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Brandeis University's Community Newspaper — Waltham, Mass.

General Tutoring builds better futures

Published: November 14, 2014
Section: Features

General Tutoring is a club under the umbrella of Waltham Group that partners children of all ages in the greater Waltham area with Brandeis students for free one-on-one tutoring in a variety of subjects, ranging from math and reading to SAT/ACT prep. The organization was founded more than 30 years ago. Currently, more than 100 Brandeis students volunteer with General Tutoring, which serves more than 100 students in the Waltham public schools.

General Tutoring sessions take place once a week on the Brandeis campus. Interested members of the Waltham community may sign up for the program and will subsequently be put in contact with a Brandeis student. Tutors coordinate with tutees and their parents to arrange convenient meeting times. General Tutoring endows volunteers with a great amount of freedom, and volunteers are encouraged to coordinate personally with students and their families.

“[The coordinators] usually act as a third party that oversees the relationship between the volunteer and the student,” Coordinator Erick Yeung ’15 said. He explained that the Brandeis students involved with the program “provide tutoring services with a high level of professionalism.”

Over the years, General Tutoring has developed in-depth training sessions to aid volunteers in their work. Workshops provide them with skills to better their performance as tutors and teach them how to handle a variety of situations, both expected and irregular.

General Tutoring has a strong partnership with many members of the Waltham community, and the group has received overwhelming positive feedback from both students and parents. General Tutoring has a good reputation in the Waltham community and “parents often refer family and friends to the program,” said Yeung.

The program has built relationships with community partners such as Waltham High School, and in the past, General Tutoring has even arranged mock SAT exams. The group seeks to provide Waltham students access to services and experiences they may not otherwise have.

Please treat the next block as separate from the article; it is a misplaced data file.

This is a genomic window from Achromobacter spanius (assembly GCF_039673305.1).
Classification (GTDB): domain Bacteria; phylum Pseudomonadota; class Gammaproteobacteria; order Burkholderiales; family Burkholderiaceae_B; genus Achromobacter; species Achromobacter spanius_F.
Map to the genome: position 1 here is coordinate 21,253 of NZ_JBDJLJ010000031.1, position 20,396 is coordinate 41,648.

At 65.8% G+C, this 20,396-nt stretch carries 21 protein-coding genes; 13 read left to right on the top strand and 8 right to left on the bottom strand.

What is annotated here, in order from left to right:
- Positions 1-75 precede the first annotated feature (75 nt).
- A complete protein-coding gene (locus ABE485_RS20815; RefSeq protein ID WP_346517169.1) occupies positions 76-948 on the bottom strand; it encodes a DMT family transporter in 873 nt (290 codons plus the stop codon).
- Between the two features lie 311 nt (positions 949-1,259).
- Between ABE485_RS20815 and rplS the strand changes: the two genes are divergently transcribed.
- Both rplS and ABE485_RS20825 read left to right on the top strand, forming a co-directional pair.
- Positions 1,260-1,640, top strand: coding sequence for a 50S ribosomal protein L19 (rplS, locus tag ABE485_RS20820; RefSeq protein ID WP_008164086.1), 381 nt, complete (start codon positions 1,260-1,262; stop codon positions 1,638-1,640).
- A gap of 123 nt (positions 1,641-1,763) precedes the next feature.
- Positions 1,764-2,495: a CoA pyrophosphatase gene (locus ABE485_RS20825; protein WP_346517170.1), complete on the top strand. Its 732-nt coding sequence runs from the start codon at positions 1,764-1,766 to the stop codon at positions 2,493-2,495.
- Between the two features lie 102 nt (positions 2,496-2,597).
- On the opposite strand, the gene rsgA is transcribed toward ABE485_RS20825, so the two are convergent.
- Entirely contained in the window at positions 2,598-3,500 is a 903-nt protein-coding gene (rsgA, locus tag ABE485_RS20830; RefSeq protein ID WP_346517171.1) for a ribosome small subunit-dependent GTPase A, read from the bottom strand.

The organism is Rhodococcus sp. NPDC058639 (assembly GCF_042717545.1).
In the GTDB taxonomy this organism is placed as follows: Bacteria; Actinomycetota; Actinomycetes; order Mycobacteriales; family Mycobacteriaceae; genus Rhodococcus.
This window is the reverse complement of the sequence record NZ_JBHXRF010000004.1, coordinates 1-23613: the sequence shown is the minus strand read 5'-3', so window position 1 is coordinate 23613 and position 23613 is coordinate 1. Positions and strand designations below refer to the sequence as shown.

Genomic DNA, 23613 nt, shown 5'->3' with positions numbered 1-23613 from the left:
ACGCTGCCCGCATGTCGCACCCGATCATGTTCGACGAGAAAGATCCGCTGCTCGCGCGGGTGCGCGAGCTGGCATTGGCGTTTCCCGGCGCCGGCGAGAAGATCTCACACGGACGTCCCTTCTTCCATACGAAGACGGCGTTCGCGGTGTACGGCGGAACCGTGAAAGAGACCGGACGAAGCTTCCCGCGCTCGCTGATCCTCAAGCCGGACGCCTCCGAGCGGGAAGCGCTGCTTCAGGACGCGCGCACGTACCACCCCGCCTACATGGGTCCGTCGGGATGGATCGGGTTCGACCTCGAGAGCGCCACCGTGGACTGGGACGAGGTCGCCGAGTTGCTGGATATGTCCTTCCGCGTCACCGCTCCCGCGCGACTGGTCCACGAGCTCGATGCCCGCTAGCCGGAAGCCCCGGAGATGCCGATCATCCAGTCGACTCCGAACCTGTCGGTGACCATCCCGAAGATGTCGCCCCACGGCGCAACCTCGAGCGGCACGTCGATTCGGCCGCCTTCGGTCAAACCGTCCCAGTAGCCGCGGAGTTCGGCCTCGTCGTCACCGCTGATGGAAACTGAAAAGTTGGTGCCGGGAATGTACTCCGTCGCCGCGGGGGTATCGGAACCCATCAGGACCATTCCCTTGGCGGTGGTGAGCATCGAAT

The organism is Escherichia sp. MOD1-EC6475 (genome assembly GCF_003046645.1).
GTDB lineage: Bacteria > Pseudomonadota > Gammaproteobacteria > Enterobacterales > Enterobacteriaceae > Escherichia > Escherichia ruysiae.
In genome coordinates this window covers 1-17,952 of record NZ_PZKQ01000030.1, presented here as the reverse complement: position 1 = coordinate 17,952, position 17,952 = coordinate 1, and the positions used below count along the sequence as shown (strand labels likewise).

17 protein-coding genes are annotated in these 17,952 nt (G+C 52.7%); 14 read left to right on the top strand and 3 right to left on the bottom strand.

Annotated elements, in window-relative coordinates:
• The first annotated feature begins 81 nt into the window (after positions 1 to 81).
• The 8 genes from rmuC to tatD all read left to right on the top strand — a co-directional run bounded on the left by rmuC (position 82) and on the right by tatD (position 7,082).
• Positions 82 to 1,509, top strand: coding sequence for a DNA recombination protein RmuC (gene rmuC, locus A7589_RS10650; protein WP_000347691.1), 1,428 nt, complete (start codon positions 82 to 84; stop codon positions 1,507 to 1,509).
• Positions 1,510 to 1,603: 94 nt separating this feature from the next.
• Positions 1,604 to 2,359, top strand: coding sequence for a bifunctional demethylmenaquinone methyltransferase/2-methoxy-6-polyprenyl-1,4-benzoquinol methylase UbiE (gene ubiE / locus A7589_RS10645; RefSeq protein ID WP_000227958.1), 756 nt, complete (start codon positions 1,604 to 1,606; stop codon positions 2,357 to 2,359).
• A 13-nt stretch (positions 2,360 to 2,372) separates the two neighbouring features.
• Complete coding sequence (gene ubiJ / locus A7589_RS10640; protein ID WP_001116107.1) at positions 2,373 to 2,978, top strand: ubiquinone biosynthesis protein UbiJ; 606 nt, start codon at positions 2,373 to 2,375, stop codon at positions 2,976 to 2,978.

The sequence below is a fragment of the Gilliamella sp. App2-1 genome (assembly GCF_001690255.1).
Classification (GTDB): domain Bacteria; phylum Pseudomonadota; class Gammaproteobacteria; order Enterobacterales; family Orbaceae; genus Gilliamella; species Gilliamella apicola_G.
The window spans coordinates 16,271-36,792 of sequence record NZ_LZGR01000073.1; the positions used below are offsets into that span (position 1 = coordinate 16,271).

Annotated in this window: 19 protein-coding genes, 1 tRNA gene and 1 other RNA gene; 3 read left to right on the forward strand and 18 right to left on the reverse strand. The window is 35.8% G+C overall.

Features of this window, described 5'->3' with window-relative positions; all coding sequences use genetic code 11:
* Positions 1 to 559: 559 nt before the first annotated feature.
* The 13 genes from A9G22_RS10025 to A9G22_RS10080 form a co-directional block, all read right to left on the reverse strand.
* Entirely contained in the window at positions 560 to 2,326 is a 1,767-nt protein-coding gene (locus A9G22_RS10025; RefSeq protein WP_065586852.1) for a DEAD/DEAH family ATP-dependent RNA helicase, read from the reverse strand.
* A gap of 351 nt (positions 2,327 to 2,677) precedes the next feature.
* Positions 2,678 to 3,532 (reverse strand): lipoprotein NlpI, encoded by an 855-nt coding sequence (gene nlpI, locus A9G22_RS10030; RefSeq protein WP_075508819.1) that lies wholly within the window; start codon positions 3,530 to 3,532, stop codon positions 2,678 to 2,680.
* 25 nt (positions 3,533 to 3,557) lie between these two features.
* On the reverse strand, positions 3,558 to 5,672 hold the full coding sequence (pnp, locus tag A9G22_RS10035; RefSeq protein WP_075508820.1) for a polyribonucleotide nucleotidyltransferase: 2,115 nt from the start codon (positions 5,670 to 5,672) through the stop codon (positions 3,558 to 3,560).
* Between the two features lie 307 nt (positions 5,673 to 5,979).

Yeung himself began tutoring children in high school and joined General Tutoring once at Brandeis to continue his passion for it. “I always thought of it as an opportunity to give back to the community,” Yeung said.

“As a tutor attempts to explain a concept, he or she will hopefully be able to inspire the student and grow as an individual in terms of developing effective communication and understanding the material from different perspectives,” said Yeung, explaining the important relationship between tutors and their students. Yeung sees the benefits of tutoring on all sides of the equation, from Brandeis to Waltham and from teacher to student.

“Not only are we able to help the students, but this experience prompts us to self-reflect and understand ourselves even more in the process,” he assessed.

Upon joining General Tutoring, Yeung worked with high school students on SAT prep and enjoyed the experience immensely. He felt as though he wanted to do more for the program and the Waltham community as a whole. This led him to became a coordinator his sophomore year at Brandeis. “Being a coordinator for General Tutoring allowed me to interact with other coordinators in Waltham Group and further appreciate the different ways in which Brandeis volunteers are making a difference in the community.”

It is clear that General Tutoring has a major impact on the community members it serves. Cardinally, the children involved in General Tutoring enjoy their time spent learning and connecting with Brandeis students. The kids view their tutors as role models, friends and mentors. The tutors genuinely care for the children they work with and as a result, “Many [children], along with parents, love to ask tutors for guidance in order to benefit the student’s future,” Yeung said.

Providing children with hopeful, promising futures is the goal of General Tutoring. In Waltham there is a large education gap, illustrated by standardized test scores, for example. General Tutoring is focused on bridging this gap.

“Some parents, some families cannot afford private tutors. Their next generation shouldn’t be suffering because of this lack of resources,” said Yeung.